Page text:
With classes underway across the country, I’m reminded how school helped shape who I am today. Growing up, I always knew I wanted to be something “creative”, but at the time I couldn’t quite pinpoint what “name” would be attached with that dream.
Throughout elementary school, I wrote a ton of one-page stories. Never fail, the storyline followed the same progression: girl meets boy, girl marries boy, girl and boy have baby. That’s it. My mom treated it like a masterpiece each and every time.
In fifth grade, my class hatched chickens. Yes, chickens (to study the embryonic cycle). Naturally, I wanted to bring ’em home. This led to sitting my parents down in the living room for my ‘big pitch.’ Cue poster boards, markers, and pie charts. I took notice of the price of eggs at the supermarket. I called my local Agway for the cost of chicken feed. And, I calculated the frequency my family sat down to enjoy scrambled eggs. My parents received an earful (and eyeful) on the financial benefits of owning chickens. Not long after, Roadrunner and Heidi the Chicken found their new home.
In middle school, my favorite teacher was Miss Benner. She taught Language Arts, and I gravitated toward a book she suggested because the girl on the cover was the spitting image of her. They could’ve been twins. I devoured that book, LETTERS FROM RIFKA, and kept going from there. While my mom read a ton of books with me prior to this moment, I can pinpoint this book as my catalyst as wanting to read for fun. From there, I dominated the BOOK IT! Program. Anyone else remember that? I ate a lot of personal pizzas.
In high school, I found myself in AP English, encouraged by fabulous teachers, like Mr. Wall, who recognized my need to be creative. He suggested I do something with “words” in college.
In college, I wasn’t quite sure what I wanted to study at Villanova University, but I felt a business degree was practical. I scanned through the class catalog, steering away from “numbers” and toward “words”. I ended up pursuing Marketing. But I also saw that a Communications major offered courses in advertising, screenwriting, poetry, etc. I decided to do both.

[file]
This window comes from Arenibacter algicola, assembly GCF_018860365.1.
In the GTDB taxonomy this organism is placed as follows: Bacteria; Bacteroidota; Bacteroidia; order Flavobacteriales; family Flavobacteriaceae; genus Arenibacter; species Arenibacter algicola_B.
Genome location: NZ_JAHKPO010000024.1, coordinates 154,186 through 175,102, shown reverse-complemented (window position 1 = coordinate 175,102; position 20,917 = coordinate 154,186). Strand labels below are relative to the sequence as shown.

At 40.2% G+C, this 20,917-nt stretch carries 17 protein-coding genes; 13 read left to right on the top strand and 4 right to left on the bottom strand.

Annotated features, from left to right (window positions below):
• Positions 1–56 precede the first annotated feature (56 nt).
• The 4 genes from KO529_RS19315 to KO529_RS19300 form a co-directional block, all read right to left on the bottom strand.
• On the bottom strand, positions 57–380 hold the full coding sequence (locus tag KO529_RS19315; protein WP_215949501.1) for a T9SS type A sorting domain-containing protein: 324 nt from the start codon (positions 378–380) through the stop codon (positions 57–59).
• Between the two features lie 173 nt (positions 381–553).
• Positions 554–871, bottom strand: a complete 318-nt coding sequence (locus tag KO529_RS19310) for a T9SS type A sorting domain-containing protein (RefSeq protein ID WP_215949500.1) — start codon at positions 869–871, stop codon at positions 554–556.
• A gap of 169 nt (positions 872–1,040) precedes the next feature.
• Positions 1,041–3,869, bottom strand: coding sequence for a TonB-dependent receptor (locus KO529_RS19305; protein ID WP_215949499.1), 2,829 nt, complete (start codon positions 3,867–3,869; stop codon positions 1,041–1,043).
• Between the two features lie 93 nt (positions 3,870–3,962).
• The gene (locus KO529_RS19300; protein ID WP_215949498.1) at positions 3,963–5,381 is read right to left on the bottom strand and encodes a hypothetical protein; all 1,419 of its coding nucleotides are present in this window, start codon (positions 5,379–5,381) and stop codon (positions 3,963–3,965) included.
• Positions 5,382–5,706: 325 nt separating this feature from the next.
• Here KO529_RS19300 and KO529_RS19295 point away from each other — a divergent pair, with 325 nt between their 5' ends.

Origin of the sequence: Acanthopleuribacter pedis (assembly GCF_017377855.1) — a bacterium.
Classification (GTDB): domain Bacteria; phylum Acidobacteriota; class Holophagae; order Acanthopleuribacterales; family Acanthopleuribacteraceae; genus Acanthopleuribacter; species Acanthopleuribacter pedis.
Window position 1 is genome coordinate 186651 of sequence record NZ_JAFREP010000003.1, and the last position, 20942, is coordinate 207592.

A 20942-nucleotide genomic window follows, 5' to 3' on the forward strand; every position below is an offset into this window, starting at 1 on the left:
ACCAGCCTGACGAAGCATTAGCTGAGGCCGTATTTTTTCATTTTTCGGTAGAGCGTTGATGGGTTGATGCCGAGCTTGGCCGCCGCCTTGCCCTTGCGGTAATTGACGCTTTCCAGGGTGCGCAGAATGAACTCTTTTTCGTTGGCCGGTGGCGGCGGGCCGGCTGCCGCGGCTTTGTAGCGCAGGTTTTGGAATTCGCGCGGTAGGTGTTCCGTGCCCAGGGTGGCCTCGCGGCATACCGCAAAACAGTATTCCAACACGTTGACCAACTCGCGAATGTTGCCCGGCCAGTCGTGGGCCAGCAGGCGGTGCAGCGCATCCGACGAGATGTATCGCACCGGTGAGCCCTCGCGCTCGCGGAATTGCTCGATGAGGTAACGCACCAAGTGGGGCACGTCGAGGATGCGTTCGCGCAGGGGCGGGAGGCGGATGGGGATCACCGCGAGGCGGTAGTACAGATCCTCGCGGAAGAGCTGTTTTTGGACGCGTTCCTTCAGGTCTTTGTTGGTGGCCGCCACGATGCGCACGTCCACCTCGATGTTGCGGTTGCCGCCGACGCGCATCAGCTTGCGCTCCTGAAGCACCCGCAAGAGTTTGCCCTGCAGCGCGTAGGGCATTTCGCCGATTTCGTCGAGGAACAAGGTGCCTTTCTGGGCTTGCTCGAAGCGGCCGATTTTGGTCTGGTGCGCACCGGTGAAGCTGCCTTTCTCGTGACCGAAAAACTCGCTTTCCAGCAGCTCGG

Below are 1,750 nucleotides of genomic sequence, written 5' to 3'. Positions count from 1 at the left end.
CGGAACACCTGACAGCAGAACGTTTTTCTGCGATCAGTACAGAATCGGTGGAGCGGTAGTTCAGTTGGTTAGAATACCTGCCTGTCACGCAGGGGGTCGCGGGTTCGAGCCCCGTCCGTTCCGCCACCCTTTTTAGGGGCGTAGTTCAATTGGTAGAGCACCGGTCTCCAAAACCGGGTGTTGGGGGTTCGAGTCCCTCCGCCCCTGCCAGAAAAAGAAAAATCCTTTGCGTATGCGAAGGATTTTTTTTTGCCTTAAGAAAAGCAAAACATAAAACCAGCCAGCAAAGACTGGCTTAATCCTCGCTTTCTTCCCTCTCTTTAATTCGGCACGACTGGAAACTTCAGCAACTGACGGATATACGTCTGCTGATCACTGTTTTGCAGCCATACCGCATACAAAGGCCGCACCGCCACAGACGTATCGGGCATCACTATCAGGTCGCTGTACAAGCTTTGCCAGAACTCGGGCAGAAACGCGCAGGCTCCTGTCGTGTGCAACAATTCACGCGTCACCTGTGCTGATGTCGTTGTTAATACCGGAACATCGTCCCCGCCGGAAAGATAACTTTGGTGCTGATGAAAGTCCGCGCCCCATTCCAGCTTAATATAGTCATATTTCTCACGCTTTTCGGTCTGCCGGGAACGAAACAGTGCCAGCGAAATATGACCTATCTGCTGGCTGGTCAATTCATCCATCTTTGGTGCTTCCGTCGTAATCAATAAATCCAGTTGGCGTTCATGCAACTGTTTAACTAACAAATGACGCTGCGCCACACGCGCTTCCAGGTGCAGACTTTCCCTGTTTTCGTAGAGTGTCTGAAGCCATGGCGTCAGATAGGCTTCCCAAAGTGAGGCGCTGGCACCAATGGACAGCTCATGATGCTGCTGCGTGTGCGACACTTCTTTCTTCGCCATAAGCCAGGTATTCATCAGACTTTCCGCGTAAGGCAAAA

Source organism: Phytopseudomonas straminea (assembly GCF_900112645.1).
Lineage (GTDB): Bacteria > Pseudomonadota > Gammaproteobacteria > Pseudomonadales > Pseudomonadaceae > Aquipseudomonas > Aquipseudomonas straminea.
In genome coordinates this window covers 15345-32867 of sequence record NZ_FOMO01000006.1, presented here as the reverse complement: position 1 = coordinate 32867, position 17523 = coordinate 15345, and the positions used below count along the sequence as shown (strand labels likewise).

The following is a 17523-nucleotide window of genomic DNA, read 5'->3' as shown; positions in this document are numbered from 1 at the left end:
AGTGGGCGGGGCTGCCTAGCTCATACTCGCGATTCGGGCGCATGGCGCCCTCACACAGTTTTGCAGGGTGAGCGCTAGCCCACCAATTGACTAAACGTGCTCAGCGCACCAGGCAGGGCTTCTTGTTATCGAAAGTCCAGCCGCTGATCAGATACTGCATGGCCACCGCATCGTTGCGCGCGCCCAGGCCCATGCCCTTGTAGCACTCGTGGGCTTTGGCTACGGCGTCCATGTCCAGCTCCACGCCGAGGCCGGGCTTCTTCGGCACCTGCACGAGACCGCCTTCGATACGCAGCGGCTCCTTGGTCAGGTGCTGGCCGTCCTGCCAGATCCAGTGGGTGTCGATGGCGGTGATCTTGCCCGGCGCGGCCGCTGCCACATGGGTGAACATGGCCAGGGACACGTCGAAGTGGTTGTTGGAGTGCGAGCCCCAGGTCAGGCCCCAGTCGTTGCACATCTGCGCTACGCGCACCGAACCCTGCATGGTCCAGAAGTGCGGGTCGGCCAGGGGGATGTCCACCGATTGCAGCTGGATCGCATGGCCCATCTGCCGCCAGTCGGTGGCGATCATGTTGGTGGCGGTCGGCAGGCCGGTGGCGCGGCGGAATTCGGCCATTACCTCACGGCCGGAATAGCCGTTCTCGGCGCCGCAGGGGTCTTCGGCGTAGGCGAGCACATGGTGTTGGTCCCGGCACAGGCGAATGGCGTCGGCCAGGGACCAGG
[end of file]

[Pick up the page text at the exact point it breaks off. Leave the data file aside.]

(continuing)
After college, I finally put a “name” to what I wanted to be. A copywriter. I landed a job at an advertising agency and happily crafted messages for a decade before–I’ll be honest–I read a book that infuriated me. I complained emptily to my husband, “I could do better than that.” He laughed, then said, “so do it.” So I did. Well, I tried. That book will never see the light of day. But I rediscovered my love of writing stories, and progressed from my one-page stories to full-length novels.
Any other writers out there? How’d you end up putting words down on paper?
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Jenni L. Walsh spent her early years chasing around cats, dogs, and chickens in Philadelphia's countryside, before dividing time between a soccer field and a classroom at Villanova University. She put her marketing degree to good use as an advertising copywriter, zip-code hopping with her husband to DC, NYC, NJ, and not surprisingly, back to Philly. There, Jenni's passion for words continued, adding author to her resume. She now balances her laptop with a kid on each hip, and a four-legged child at her feet. BECOMING BONNIE (Tor Forge/Macmillan, 5/9/2017) is her debut novel that tells the untold story of how church-going Bonnelyn Parker becomes half of the infamous Bonnie and Clyde duo during the 1920s. SIDE BY SIDE, telling Bonnie and Clyde's crime spree story, will be released in the summer of 2018. Please learn more about Jenni's books at jennilwalsh.com.
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